After the completion of the President's House and the added chapel wing in 1732, the College's layout and overall architectural organization changed little until the construction of additional academic buildings in the early-twentieth century. For nearly one hundred and fifty years, the campus consisted of the three buildings- the Wren Building, the Brafferton, and the President's House- proportionally arranged in the College yard. With the Wren Building (or "College" as it was called) placed in the middle and bounded by the Brafferton to the south and the President's House to the north, the view gave visitors a sense of balance and proportion, important tenets of the Enlightenment and visible in Jacobean, Anglo-Dutch, and Georgian architecture of the period. To complete the view, a formal geometric garden of hedge rows, topiaries, planting beds, and marl paths was laid out in the College yard facing Duke of Gloucester Street, and a botanical and scientific garden was laid in the back, which led to acres of woodlands and streams. Archaeological and historical evidence points to the formal garden in the front having been destroyed by the late-eighteenth century. Plans drawn up by French engineers of Williamsburg in 1782 show plain rectangular beds ornamenting the front, and later nineteenth-century engravings and photographs show rows of trees and even cows lounging in the College yard. Any remaining physical trace of the gardens were finally obliterated in 1862, when massive earthworks were built during the Siege of Williamsburg. However, it is worth noting that the Brafferton Building was most likely facing the opposite way and was therefore excluded from this garden area.
Recorded descriptions of the grounds appearance are few. One possible view was discovered in the late-1920s when researchers discovered a ca. 1747 printing plate in England's Bodleian Library depicting Williamsburg landmarks, including the College. Although this "Bodleian Plate" served as the blueprint for the Wren Building's restoration in the 1920s and 1930s, little was known about the plate's authenticity with regard to the gardens until College archaeologists and students began digging for evidence in 2005. Since these initial archaeological discoveries, the Bodleian plate has proved remarkably faithful in its depiction of the College yard's early garden layout.
Although the two side structures are not entirely balanced (there is a slight size discrepancy between the Brafferton and President's House), the sight of the College would have been impressive for an 18th-century Virginian. Native- and foreign-born visitors alike marveled at the College's design.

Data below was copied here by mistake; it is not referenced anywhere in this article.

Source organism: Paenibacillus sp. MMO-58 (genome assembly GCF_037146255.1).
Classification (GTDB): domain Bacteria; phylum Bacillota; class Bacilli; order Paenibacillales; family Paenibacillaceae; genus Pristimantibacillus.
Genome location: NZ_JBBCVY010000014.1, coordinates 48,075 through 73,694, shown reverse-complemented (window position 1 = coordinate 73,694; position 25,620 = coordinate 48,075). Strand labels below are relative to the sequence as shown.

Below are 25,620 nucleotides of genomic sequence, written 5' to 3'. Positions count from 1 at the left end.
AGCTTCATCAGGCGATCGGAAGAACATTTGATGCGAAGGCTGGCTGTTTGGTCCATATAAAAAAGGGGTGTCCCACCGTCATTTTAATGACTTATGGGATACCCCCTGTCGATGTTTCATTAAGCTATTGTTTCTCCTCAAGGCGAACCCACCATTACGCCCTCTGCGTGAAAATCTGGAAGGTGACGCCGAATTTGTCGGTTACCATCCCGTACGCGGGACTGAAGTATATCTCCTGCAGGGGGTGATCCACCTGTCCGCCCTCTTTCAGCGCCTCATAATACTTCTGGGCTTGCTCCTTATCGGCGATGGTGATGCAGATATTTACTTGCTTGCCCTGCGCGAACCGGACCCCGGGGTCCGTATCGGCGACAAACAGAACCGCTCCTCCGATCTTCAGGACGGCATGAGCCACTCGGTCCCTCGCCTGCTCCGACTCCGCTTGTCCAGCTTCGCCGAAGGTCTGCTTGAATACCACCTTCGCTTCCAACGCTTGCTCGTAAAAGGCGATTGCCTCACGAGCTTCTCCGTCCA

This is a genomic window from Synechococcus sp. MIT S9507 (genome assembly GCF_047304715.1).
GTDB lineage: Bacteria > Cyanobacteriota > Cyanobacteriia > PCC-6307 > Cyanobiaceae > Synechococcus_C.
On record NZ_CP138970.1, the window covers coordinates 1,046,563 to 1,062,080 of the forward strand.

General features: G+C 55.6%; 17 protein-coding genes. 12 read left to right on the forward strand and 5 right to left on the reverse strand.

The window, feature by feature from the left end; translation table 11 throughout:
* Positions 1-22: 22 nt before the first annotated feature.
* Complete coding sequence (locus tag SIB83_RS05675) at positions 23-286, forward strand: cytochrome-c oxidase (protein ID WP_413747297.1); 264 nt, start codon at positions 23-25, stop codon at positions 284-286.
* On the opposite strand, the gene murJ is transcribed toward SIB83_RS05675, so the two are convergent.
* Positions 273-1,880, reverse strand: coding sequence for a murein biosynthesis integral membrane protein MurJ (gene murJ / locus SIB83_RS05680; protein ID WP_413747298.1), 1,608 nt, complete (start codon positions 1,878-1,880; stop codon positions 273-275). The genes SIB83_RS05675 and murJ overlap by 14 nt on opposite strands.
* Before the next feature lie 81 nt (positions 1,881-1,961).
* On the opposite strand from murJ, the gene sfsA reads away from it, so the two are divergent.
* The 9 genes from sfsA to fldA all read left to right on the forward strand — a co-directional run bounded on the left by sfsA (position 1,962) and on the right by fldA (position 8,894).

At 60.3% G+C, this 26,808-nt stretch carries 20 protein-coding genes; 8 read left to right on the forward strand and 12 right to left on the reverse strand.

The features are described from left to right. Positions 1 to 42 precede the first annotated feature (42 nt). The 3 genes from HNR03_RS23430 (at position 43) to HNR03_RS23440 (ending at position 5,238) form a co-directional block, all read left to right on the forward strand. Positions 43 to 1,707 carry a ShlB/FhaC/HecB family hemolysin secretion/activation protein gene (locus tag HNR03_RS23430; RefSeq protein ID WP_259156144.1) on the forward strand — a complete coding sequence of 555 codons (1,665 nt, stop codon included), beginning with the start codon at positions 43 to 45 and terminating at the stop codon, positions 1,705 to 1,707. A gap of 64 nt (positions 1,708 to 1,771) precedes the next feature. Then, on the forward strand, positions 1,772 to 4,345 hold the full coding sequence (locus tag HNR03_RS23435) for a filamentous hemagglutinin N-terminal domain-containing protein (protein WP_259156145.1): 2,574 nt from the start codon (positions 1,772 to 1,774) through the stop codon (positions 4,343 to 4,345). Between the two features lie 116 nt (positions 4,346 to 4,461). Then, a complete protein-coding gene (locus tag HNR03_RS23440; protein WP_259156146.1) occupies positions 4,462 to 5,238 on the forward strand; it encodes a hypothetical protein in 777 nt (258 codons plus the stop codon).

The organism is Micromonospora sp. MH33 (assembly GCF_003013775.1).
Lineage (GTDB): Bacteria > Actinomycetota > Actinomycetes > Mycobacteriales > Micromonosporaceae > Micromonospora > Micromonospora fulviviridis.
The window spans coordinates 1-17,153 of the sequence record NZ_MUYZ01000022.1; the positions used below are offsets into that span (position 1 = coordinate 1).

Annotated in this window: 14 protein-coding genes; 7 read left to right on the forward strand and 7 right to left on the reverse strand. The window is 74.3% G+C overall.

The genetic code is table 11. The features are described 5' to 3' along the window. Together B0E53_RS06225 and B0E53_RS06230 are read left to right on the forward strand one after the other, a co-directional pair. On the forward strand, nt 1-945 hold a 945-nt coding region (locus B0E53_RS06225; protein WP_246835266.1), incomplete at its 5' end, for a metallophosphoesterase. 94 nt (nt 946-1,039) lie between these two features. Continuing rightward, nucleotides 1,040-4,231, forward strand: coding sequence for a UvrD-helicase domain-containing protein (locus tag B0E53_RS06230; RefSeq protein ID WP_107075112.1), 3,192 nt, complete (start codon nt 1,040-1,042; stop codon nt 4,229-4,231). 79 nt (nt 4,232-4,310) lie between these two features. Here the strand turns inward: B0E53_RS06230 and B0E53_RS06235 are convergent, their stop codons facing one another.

The building has been gutted by fire three times (1705, 1859, and 1862). The first fire was accidental and began in a basement in the North Wing of the building in 1705. Reconstruction after this fire, commanded by Governor Alexander Spotswood, was completed by 1716 with partial funds from Queen Anne. A second fire ravaged the building in 1859, and when it was rebuilt, the Wren Building had a newly fashionable Italianate design. A third fire was set intentionally by Federal troops during the Civil War in 1862. Each reconstruction incorporated the surviving exterior walls, but the overall look of the building has varied considerably over time.
Sir John Randolph, a Speaker of the House of Burgesses, an Attorney General for the Colony of Virginia, and the youngest son of William Randolph and Mary Isham, was interred at the chapel of the Wren Building after his death in 1737. After the burial vaults were disturbed in the 1859 fire, a physician who examined the contents of Randolph's tomb discovered the bones of Randolph and an unknown second person.
Popular Virginia Governor Norborne Berkeley, 4th Baron Botetourt, better known as Lord Botetourt, who died in office in 1770 and had been a member of the College's Board of Visitors, was buried in the crypt under the building's chapel. A statue of Lord Botetourt was acquired by William and Mary in 1797 and moved to the campus from the former Capitol building in 1801. Previously displayed in the piazza of the Capitol Building at the opposite end of Duke of Gloucester Street, the statue was a landmark in front of the building for several centuries. After years of weathering, it was removed in 1958 and in 1966 was placed in its new location inside the College's Swem Library. In 1993, as the College celebrated its Tercentenary (300th anniversary), a new statue of Lord Botetourt, created in bronze by William and Mary alumnus Gordon Kray, was installed in the College Yard, in the place occupied for so many years by the original.
A large plaque was presented by the Association for the Preservation of Virginia Antiquities in 1914 which lists some of the notable firsts for William and Mary: